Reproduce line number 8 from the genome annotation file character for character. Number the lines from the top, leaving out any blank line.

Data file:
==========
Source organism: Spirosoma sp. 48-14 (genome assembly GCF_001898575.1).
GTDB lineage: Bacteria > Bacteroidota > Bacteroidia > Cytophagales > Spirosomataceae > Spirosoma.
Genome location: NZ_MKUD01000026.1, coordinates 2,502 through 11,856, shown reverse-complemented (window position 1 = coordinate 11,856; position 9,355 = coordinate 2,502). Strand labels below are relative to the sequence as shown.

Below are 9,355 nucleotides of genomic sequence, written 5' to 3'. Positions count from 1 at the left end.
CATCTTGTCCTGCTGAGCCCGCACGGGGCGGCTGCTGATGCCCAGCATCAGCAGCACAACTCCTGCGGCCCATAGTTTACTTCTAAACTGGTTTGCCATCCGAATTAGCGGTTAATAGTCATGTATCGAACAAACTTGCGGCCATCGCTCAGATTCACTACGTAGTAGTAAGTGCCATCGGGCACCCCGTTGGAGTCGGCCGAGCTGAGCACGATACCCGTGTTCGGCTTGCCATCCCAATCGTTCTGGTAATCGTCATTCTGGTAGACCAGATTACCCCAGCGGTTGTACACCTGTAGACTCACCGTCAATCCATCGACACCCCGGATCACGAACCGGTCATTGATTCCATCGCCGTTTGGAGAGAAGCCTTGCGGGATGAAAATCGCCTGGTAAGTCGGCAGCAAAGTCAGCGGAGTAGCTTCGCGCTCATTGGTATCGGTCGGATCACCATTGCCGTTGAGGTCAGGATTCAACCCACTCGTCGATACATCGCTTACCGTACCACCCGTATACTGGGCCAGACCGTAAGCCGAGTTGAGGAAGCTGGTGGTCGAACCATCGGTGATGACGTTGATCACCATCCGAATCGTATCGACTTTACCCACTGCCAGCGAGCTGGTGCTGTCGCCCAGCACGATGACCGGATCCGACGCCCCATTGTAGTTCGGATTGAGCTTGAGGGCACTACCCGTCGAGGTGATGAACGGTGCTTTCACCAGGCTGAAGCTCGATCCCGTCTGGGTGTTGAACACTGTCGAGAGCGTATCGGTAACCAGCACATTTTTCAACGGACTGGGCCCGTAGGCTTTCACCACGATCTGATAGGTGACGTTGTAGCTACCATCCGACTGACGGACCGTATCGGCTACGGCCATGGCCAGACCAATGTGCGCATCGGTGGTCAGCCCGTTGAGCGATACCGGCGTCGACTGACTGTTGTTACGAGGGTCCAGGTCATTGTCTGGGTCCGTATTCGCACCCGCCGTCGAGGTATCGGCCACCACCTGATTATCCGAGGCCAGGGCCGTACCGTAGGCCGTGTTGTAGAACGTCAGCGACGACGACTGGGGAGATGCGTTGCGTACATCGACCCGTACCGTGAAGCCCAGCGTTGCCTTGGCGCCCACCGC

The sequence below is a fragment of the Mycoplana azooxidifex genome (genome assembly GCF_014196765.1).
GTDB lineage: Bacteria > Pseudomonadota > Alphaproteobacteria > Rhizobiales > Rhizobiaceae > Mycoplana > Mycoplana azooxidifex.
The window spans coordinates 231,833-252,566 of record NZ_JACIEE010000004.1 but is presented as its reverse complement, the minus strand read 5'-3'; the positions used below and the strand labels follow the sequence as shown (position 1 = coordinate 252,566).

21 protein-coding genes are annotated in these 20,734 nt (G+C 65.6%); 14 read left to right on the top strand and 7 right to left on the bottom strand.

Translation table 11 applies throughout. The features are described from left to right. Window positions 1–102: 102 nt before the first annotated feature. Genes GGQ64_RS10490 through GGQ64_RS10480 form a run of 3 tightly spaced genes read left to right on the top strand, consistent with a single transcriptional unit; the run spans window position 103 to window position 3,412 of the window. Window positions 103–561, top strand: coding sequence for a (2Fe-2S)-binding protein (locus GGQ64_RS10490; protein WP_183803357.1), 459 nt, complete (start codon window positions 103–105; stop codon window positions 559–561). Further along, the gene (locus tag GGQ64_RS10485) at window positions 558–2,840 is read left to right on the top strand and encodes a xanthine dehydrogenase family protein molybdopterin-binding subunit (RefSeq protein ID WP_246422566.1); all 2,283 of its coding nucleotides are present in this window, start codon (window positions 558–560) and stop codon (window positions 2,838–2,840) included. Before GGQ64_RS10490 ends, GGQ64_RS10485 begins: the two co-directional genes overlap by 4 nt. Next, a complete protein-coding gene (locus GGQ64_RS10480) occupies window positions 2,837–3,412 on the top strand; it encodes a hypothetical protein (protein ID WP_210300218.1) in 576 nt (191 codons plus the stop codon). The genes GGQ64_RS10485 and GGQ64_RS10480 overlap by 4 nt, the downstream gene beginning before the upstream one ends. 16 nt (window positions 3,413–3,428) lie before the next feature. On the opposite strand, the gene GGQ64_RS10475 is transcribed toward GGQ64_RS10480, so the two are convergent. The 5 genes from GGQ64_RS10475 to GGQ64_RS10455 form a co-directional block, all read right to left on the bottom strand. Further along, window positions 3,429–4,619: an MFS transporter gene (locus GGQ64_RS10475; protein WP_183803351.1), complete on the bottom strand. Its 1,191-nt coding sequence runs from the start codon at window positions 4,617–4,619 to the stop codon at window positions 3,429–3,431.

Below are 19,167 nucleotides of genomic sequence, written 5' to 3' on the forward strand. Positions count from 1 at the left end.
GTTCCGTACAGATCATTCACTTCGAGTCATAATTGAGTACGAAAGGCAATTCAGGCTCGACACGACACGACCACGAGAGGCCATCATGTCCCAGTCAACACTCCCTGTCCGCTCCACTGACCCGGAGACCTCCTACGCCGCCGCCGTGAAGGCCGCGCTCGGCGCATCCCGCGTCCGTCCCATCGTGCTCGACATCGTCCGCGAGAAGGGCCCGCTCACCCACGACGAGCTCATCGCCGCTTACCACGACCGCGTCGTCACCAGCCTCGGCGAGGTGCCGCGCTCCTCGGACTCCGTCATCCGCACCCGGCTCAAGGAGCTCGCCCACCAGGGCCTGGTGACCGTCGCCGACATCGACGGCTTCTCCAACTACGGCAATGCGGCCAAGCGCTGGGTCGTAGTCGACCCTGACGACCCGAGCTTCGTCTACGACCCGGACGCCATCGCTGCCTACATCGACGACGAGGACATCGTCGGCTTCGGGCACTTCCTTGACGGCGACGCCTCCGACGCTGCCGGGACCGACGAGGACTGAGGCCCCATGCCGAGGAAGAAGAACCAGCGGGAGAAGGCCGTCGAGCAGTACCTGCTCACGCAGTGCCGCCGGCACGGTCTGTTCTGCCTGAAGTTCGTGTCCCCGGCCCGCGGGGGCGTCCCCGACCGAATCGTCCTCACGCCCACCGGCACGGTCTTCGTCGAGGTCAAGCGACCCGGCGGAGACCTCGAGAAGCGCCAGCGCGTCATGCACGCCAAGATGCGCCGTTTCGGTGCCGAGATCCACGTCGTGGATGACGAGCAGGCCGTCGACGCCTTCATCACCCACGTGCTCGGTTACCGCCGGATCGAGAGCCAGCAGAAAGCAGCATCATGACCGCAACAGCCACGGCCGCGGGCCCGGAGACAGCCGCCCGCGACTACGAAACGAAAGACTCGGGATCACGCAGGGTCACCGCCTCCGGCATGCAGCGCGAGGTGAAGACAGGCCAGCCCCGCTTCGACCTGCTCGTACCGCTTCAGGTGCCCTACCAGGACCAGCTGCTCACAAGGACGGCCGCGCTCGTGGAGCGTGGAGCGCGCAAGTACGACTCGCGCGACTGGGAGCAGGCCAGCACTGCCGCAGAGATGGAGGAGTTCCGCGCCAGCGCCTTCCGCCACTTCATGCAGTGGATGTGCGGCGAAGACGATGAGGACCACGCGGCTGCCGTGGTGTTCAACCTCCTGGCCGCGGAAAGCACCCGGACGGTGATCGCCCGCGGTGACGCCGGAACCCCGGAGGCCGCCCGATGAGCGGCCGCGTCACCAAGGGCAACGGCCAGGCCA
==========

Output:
The window spans coordinates 231,833-252,566 of record NZ_JACIEE010000004.1 but is presented as its reverse complement, the minus strand read 5'-3'; the positions used below and the strand labels follow the sequence as shown (position 1 = coordinate 252,566).